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PITHY QUOTE FROM Locke: Philosophical Works, Select Correspondence

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We are told that there have been golden ages in the past, but which ones they were seems always to have been concealed in the same poetic minds in which they first originated.

The Philosophical Works and Selected Correspondence of John Locke. Essays on the Law of Nature. Locke's "Censor's Valedictory Speech" of 1664: "Can Anyone By Nature Be Happy in This Life? No."

The Philosophical Works and Selected Correspondence of John Locke book cover

The Philosophical Works and Selected Correspondence of John Locke

ISBN: 978-1-57085-236-7

Language: English

MARC Records



John Locke.
Engraving by Sir Godfrey Kneller

Philosophical Works and Selected Correspondence of John Locke. Compiled and edited by Mark C. Rooks. Charlottesville: InteLex Corporation, 1995.

An Essay Concerning Human Understanding

Both An Essay Concerning Human Understanding and Two Treatises of Civil Government were based on the Twelfth Edition of Locke's Works. The words of the Twelfth were checked against the Dover edition of the Essay; all word discrepancies were checked against the Fourth Edition of the Essay (the last published in Locke's lifetime), with the Fourth arbitrating in all such cases. The text deviates by more than 100 words from both the Twelfth and the Dover. The punctuation is that of the Twelfth (which is close to the Fourth), with the exception noted below.

We have deleted from the Twelfth several footnotes which did not appear in the Fourth. These footnotes primarily consisted of correspondence of Locke inserted by the editors to explicate some point in the text.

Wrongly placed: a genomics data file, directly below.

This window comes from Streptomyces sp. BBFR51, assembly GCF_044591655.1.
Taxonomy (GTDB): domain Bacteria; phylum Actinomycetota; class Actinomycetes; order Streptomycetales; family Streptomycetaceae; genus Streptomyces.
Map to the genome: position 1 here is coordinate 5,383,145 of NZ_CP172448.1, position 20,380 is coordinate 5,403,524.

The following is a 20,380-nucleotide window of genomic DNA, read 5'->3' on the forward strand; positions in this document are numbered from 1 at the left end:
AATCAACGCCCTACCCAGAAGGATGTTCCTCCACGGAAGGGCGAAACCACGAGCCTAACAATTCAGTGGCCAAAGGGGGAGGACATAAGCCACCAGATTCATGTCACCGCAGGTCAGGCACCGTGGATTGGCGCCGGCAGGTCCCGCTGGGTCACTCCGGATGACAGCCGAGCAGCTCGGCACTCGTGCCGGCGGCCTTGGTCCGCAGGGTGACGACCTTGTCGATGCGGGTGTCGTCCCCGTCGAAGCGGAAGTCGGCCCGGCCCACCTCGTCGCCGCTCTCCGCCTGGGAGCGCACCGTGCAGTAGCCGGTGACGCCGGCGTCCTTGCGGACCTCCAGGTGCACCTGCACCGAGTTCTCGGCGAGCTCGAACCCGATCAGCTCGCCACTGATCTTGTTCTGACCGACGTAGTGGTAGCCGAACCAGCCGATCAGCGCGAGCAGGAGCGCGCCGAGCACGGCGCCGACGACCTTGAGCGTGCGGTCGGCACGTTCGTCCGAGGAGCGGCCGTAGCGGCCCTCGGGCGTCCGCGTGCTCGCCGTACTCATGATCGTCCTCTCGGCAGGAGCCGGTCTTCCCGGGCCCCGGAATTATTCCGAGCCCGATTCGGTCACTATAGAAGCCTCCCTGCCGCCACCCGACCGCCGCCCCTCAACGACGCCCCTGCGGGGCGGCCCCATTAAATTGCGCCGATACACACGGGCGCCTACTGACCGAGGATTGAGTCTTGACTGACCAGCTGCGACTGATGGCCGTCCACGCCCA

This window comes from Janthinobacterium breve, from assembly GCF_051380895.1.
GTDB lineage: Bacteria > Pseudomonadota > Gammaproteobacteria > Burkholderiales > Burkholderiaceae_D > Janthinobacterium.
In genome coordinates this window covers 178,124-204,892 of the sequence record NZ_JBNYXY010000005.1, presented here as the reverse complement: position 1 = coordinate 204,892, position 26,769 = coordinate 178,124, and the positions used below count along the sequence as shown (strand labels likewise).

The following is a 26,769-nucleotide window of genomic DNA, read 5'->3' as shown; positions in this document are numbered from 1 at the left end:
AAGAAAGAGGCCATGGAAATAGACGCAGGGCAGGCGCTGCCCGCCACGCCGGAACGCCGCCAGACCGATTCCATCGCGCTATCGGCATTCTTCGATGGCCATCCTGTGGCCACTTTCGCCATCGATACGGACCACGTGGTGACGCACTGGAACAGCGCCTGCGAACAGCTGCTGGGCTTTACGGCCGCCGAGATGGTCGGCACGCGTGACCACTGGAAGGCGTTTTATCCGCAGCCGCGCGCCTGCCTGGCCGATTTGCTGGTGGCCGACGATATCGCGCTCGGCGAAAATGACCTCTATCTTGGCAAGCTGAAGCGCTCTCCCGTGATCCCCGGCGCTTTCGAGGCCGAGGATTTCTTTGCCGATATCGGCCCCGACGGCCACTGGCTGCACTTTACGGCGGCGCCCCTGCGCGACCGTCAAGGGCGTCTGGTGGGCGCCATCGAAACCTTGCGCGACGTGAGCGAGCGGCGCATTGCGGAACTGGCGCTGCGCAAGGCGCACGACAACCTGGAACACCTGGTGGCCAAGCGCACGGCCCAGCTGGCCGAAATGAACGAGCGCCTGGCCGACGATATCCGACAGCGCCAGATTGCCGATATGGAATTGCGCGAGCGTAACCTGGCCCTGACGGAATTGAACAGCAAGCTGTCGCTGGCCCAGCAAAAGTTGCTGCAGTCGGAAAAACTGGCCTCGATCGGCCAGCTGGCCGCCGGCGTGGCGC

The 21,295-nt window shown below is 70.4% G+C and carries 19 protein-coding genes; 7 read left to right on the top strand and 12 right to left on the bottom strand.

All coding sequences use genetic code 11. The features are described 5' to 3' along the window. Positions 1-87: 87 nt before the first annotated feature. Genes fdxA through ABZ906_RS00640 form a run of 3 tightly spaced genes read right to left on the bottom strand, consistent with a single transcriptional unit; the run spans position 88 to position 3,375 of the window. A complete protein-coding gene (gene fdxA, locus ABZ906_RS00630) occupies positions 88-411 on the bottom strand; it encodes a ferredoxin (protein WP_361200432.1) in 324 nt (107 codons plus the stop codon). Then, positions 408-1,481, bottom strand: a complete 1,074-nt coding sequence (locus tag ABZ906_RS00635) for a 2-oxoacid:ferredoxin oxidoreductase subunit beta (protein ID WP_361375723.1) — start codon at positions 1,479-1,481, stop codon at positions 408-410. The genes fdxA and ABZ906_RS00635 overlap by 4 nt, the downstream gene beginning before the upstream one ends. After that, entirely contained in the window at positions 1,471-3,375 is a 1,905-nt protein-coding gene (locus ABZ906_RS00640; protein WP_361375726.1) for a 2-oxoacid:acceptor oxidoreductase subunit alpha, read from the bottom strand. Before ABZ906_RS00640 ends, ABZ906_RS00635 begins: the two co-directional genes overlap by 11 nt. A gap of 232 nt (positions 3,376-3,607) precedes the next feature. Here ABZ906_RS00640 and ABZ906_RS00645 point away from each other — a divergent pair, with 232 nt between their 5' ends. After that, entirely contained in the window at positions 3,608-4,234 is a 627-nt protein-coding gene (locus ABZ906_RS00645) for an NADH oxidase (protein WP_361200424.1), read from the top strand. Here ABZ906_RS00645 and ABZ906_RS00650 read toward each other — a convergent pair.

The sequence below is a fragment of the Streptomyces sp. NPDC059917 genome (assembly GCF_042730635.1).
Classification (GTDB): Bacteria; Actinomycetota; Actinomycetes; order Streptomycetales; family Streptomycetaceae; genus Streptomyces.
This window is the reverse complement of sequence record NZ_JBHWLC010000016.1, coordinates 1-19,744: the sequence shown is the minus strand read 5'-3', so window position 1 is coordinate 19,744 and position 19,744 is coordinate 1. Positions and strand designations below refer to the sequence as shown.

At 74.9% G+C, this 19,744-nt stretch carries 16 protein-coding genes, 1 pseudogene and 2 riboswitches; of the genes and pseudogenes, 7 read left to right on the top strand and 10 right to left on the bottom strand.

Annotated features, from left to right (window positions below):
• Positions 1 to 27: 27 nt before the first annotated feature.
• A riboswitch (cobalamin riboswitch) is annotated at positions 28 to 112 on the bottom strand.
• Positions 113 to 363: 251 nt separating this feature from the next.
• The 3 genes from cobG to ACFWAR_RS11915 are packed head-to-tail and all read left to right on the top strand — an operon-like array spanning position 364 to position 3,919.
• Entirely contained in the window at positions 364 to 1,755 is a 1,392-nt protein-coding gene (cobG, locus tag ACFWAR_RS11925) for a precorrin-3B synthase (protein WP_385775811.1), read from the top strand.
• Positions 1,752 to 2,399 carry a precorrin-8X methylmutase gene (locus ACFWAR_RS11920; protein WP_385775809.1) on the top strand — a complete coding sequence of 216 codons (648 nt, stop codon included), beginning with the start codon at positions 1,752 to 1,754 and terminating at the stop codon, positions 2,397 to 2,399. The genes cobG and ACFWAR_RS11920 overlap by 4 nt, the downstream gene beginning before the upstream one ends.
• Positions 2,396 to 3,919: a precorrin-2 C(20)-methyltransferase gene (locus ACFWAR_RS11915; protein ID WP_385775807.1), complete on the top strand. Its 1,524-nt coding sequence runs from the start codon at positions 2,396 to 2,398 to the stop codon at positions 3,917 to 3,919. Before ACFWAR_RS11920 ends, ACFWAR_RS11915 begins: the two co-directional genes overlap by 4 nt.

Whereas the Fourth Edition made frequent use of italics, the Twelfth for the most part used quotation marks in their stead. However, certain italicized phrases in the Fourth were neither italicized nor placed in quotation marks in the Twelfth. We have improved on the effort of the Twelfth in this regard, by placing in quotation marks certain words or phrases italicized in the Fourth, but neither in quotation marks nor italics in the Twelfth. We found two word discrepancies between the Twelfth and the Dover in those passages added in the Fifth Edition [London: 1706]; in these two cases (which did not change the sense of what was being said) we relied upon the Twelfth.

Two Treatises of Civil Government

The words of Locke's Two Treatises of Civil Government were proofread against the 1714 and 1728 editions, with two out of three arbitrating discrepancies. We have created variant readings where the differences were phrase rather than word length. The Twelfth edition treated quotes very poorly indeed, and here we relied upon the earlier editions. Locke frequently quotes the work of Sir Robert Filmer. If a passage in the Twelfth is of the form "Quote from Filmer . . A few words from Locke . . Quote from Filmer," the Twelfth has a nasty habit of including the entire passage in quotation marks.

The Twelfth used quotation marks instead of italics. This convention is followed in the Past Masters edition.

Bibliography:

Locke, John. An Essay Concerning Human Understanding. 4th ed. London: Printed for Awnsham and John Churchill at the Black Swan, and Samuel Manship at the ship, 1700.

_____. An Essay Concerning Human Understanding. Edited by Alexander Fraser Campbell. New York: Dover, 1959.

_____. An Essay Concerning Human Understanding. Edited by P. H. Nidditch. Oxford: Clarendon Press, 1975.

_____. Collected Works. 1st ed. 3 vols. London: Printed for John Churchill at the Black Swan in Paternoster Row, and Sam. Manship at the Ship in Cornhill, 1714.

_____. Two Treatises of Government. 5th ed. London: Printed for A. Bettesworth in Paternoster Row, J. Pemberton in Fleetstreet, and E. Symon in Cornhill, 1728.

_____. Two Treatises of Government. Edited by Peter Laslett. Student edition. Cambridge: Cambridge University Press, 1988.

_____. The Works of John Locke. 12th ed. Vols. 1, 2, and 4 of 9. London: Printed for C. and J. Rivington, etc., 1824.


Notes

Note: If this collection is purchased in addition to either the Locke-Berkeley-Hume or the British Philosophy 1600-1900 collections, there is a credit for overlap in the texts.


An easy-to-learn and -use but extremely powerful scholarly tool. I highly recommend it to anyone who wishes to do serious work.

—Archiv für Geschichte der Philosophie